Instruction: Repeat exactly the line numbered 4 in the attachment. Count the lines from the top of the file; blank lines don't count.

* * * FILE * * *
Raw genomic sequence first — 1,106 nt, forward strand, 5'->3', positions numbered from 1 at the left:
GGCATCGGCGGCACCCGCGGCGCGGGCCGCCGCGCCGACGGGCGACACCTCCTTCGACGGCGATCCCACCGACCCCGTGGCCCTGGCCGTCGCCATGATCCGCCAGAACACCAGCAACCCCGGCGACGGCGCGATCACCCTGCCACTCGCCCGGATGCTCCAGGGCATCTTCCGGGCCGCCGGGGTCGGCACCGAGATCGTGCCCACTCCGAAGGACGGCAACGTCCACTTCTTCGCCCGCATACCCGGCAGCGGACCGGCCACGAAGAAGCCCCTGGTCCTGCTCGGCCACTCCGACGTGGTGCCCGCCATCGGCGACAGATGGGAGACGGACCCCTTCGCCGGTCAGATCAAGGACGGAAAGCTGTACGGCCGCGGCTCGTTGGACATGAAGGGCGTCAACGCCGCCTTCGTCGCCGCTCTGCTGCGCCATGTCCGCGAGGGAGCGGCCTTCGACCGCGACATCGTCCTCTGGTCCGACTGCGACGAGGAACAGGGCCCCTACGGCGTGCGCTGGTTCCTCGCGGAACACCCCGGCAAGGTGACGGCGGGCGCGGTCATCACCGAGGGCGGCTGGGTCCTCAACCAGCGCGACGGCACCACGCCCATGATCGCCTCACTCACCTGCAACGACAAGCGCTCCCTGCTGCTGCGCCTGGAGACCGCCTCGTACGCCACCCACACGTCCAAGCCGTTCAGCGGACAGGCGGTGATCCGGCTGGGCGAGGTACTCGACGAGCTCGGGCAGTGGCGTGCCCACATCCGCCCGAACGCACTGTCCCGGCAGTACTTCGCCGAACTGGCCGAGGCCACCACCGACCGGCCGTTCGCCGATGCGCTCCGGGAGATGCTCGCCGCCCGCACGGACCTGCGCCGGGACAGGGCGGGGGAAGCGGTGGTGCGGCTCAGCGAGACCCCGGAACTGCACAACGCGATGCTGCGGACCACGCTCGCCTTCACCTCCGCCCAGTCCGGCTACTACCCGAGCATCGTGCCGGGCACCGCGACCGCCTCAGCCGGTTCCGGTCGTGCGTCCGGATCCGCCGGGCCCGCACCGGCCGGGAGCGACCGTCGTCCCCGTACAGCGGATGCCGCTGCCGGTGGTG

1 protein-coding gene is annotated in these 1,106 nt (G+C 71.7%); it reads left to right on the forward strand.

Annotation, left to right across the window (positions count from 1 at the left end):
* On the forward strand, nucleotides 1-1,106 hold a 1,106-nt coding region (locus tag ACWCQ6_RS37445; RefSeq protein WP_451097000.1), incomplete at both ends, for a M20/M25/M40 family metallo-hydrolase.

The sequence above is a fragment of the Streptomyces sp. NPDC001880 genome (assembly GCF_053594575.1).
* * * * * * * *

Annotation, left to right across the window (positions count from 1 at the left end):